Riboflavin

This information has been reviewed and adapted for use in South Carolina by Janis G. Hunter, HGIC Nutrition Specialist, and Katherine L. Cason, Professor, State Program Leader for Food Safety and Nutrition, Clemson University. (New 07/07.)

HGIC 4075

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Why We Need It

Riboflavin, a water-soluble B vitamin, also is known as vitamin B2. We need riboflavin to use the fats, carbohydrates, and proteins in the foods we eat. It helps us use these nutrients for energy in our bodies. In addition, riboflavin is needed to properly use other vitamins-niacin, folate, and vitamin B6.

Recommended Daily Intakes of Riboflavin
  Age Riboflavin (mg/day)
mg = milligrams

Source: adapted from the Dietary Reference Intakes series, National Academies Press. Copyright 1997, 1998, 2000, 2001, 2002, 2004, by the National Academies of Sciences.
Infants birth-6 months 0.3
6 months-1 year 0.4
Children 1-3 years 0.5
4-8 years 0.6
Males 9-13 years 0.9
14 years and over 1.3
Females 9-13 years 0.9
14-18 years 1.0
19 years and over 1.1
pregnant 1.4
breastfeeding 1.6


Sources

Milk and milk products are good sources of riboflavin. It also is found in whole grains, meat, eggs and mushrooms. Green leafy vegetables and nuts provide smaller amounts.

Riboflavin is one of the four vitamins added to enriched grain products such as enriched flour. The other vitamins added to enriched grains are thiamin, niacin, and folic acid.

Enriched breads and cereals contain riboflavin. Look for the word "riboflavin" in the ingredient list on the label to see if it has been added.

INGREDIENTS: Enriched semolina (iron, thiamin mononitrate, folic acid, riboflavin, niacin), tomato, beet and spinach powders, …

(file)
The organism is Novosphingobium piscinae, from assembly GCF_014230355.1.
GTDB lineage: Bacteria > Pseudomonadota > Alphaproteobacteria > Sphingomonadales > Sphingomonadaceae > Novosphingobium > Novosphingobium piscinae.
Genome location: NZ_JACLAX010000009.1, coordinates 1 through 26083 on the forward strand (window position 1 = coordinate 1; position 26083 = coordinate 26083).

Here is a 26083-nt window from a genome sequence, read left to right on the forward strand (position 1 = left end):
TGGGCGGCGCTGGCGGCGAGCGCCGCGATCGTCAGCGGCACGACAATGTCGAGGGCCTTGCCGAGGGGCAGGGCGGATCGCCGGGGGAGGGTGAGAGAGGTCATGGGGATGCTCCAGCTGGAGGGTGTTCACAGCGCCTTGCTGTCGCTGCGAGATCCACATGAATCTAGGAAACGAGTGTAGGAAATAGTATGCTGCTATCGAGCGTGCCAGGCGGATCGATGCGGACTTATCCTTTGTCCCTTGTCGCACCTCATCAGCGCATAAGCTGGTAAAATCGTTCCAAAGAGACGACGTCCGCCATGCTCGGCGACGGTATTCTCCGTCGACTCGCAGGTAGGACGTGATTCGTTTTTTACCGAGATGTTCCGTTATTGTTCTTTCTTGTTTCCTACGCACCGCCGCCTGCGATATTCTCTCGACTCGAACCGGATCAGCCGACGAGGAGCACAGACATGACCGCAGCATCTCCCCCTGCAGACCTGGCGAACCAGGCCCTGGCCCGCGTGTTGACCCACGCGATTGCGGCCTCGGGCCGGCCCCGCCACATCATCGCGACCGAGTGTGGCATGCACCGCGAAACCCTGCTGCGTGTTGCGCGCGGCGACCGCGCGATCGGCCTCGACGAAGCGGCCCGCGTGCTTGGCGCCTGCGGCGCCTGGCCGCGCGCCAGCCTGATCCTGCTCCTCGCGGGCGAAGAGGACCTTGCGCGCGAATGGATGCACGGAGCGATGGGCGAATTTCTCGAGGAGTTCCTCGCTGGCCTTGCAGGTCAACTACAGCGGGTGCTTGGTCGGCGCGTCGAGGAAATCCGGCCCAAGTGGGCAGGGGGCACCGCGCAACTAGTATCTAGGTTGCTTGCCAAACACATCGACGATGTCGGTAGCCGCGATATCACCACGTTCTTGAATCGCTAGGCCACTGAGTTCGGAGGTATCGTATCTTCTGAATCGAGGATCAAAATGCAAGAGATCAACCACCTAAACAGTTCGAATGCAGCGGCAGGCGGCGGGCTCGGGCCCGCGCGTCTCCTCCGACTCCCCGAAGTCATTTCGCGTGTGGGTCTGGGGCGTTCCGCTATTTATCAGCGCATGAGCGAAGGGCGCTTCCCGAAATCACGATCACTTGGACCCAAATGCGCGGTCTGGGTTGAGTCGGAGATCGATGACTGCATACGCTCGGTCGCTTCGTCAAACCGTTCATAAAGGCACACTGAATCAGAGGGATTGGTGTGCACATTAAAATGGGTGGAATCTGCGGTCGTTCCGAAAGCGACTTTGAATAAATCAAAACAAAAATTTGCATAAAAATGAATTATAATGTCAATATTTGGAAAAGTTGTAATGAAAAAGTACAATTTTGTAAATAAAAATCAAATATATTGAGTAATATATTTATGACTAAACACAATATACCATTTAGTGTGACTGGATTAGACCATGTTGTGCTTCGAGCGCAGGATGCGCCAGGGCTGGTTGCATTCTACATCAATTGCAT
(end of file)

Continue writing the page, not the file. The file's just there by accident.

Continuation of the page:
Sources of Riboflavin
Food Riboflavin (mg per serving)

mg = milligrams
oz = ounces

yogurt, 8 oz. 0.5
milk, 1 cup 0.4
ready-to-eat cereal, 1 cup 0.4
egg, cooked, 1 large 0.3
pork chop, cooked, 3 oz. 0.3
mushrooms, cooked, ½ cup 0.2
cottage cheese, ½ cup 0.2

Ways to Retain It

Riboflavin is easily destroyed when exposed to light. Therefore, milk stored in glass and exposed to light loses much of its riboflavin content. Opaque plastic jugs and paper cartons protect the riboflavin in milk. Only small amounts are lost in cooking.

If We Don't Get Enough

Most people get plenty of riboflavin in their diets, because it is found in a variety of foods. A deficiency occurs only when the diet is very poor and lacks many nutrients.

A lack of riboflavin causes sores in the mouth, cracks and redness at the corners of the mouth, and inflammation of the tongue. It also can affect the body's use of other vitamins.

Supplements

Since most people get enough riboflavin in their diets, supplements usually are not needed. Most multivitamin supplements contain riboflavin.

Research has not found problems from consuming too much riboflavin from food or supplements. However, it is not necessary to take a supplement that contains more than 100 to 150% of the Daily Value for riboflavin.

For More Information

The Family and Consumer Sciences (FCS) agent at your county Extension office may have more written information and nutrition classes for you to attend. Also, your doctor, health care provider, or a registered dietitian (RD) can provide reliable information.

Reliable nutrition information may be found on the Internet at the following sites:
http://www.clemson.edu/extension/hgic/
http://virtual.clemson.edu/groups/NIRC/
http://www.eatright.org
http://www.nutrition.gov
http://www.nal.usda.gov/fnic

Sources:

  1. Turner, R. Elaine. University of Florida Extension. Facts About Riboflavin. FCS8668. August 2006. http://edis.ifas.ufl.edu/publications.html
  2. National Academies of Sciences. National Academies Press. Dietary Reference Intakes series. 2004.

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